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Wi-Fi Router Charts

Click for Wi-Fi Router Charts

Mesh System Charts

Click for Wi-Fi Mesh System Charts


The C3200's admin GUI and feature set is basically the same as the Archer C2600 and C3200. Refer to this summary and use the online emulator to further explore features.

Basic mode status

Basic mode status

The online simulator doesn't reflect the latest firmware, however, and there are some changes. The screenshot below shows the Advanced > System Tools > System Parameters > Wireless Advanced screen for the 2.4 GHz radio. You'll find the same screen for the 5 GHz radio, minus the USB 3.0 Interference Reduction checkbox. The Multi-User MIMO checkbox shouldn't be shown in the 2.4 GHz screen. TP-LINK confirms it's a bug and will have no effect on router performance.

The Airtime Fairness checkbox is nice to see, although I didn't test it. If you have lots of older, slower devices along with 11ac devices, you might want to enable this and see if it helps speed up your faster devices.

Neither universal or WDS-based wireless bridging is supported.

Wireless Advanced settings

Wireless Advanced settings

Storage Performance

The summary graphic below from the Router Charts shows AC2600 and AC3100 / 3150 class routers we've tested with our standard procedure with USB 3.0 connections and NTFS drive format. The Linksys EA8500 remains the storage performance champ among all 4x4 routers we've tested. The Archer C3150 sits in the middle of the pack for both charts.

Storage Performance Comparison - USB 3.0 / NTFS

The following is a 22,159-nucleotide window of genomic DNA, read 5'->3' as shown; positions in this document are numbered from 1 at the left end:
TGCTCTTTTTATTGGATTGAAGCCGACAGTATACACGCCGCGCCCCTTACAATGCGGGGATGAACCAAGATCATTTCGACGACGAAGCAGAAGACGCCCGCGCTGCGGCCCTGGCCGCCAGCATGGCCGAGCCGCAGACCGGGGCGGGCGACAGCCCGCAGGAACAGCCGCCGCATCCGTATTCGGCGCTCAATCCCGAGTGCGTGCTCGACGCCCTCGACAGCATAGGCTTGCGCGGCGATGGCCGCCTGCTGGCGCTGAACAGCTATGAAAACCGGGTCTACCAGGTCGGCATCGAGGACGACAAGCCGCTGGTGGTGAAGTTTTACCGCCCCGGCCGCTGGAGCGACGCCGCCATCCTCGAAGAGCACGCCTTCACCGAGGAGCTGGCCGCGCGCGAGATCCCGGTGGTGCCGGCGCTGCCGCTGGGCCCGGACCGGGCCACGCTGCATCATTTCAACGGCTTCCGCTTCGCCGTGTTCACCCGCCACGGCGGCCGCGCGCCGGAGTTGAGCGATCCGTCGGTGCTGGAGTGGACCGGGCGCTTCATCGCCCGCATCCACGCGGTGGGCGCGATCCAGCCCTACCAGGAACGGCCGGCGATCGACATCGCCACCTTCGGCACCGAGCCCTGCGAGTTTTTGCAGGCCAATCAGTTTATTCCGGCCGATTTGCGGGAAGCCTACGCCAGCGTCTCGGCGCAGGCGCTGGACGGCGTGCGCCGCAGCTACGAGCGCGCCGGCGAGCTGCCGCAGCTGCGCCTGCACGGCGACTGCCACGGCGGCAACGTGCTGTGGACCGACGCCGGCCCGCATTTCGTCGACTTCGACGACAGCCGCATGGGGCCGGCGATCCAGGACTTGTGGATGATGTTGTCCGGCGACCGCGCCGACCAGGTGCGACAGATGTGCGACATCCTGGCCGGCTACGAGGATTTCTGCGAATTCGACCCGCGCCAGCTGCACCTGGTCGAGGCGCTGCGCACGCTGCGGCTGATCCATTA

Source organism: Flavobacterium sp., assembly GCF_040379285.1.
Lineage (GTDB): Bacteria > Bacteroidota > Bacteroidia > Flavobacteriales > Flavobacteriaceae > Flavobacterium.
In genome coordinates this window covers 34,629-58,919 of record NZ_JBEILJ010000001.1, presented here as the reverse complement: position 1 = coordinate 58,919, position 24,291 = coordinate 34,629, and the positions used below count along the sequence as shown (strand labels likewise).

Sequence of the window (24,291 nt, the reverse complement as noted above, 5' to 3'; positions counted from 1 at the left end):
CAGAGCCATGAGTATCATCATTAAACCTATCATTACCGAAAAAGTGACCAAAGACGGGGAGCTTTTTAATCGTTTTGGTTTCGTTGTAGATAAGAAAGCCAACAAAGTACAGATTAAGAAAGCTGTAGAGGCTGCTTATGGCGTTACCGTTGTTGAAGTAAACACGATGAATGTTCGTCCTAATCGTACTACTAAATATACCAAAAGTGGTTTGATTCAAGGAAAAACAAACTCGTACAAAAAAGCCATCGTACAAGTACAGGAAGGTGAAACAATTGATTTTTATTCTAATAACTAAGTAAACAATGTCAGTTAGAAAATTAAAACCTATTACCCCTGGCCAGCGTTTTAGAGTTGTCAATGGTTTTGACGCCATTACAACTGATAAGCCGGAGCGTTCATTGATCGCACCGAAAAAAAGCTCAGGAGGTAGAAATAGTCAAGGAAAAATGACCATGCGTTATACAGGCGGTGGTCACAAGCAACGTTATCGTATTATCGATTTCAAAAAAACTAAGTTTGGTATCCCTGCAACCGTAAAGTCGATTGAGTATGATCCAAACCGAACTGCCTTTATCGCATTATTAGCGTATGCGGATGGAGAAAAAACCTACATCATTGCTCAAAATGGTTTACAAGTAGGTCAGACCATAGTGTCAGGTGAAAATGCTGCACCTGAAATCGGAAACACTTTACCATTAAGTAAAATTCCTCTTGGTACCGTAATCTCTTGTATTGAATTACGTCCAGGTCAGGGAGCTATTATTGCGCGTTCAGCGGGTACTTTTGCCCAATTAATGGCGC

Storage Performance Comparison - USB 3.0 / NTFS

Routing Performance

The Archer C3150 was loaded with 0.9.1 0.1 v005f.0 Build 160707 Rel.64418n firmware and tested with our V4 router test process. You can download an Excel test summary that contains all functional and performance test results.

Table 2 summarizes the performance test results. Both TCP/IP and UDP unidirectional performance for all products are now typically near the limit of the CDRouter testbed. This QA Cafe article further explains CDRouter's theoretical maximum application level throughput. The values include protocol overhead, which is why they're lower than 1000 Mbps

Test Description TP-LINK Archer C3150
WAN - LAN TCP (Mbps) 941
LAN - WAN TCP (Mbps) 941
Total Simultaneous TCP (Mbps) 1628
TCP Connection Fail
WAN - LAN UDP (Mbps) 382
LAN - WAN UDP (Mbps) 313
Total Simultaneous UDP (Mbps) 895
UDP Connection Fail
Table 2: Routing performance comparison

Total Simultaneous TCP/IP throughput is proving to be a better performance differentiator. The highest performer so far for this test has been D-Link's DIR-879 AC1900 EXO router at 1850 Mbps. Results for other products are shown in the bar chart below so you can get an idea of how the Archer C3150 does by comparison.

Total Simultaneous TCP/IP throughput comparison

Total Simultaneous TCP/IP throughput comparison

Most products fail the new maximum UDP connection test and pass the TCP connection test. But the C3150 failed both, establishing only 86 out of 3000 TCP/IP connections. For UDP, it was able to establish all 3000 connections, but couldn't keep them all open long enough (3 minutes) for the confirmation pass in the UDP test.

The Functional Score of 89.8% equates to 25 failed functional tests. In all, this is a decent score. The two largest groupings of failed tests were for UPnP and DNS functions related to the DHCP server.

As usual, some of the failed tests, such as HTTPs, fail because the router doesn't support HTTPs administration. The CDRouter triggered port test, which I've set up to require a single port and port range to be opened, also failed because the router doesn't allow the mix of ports in a single rule. Most routers fail this test because of similar restrictions on triggered port setup.

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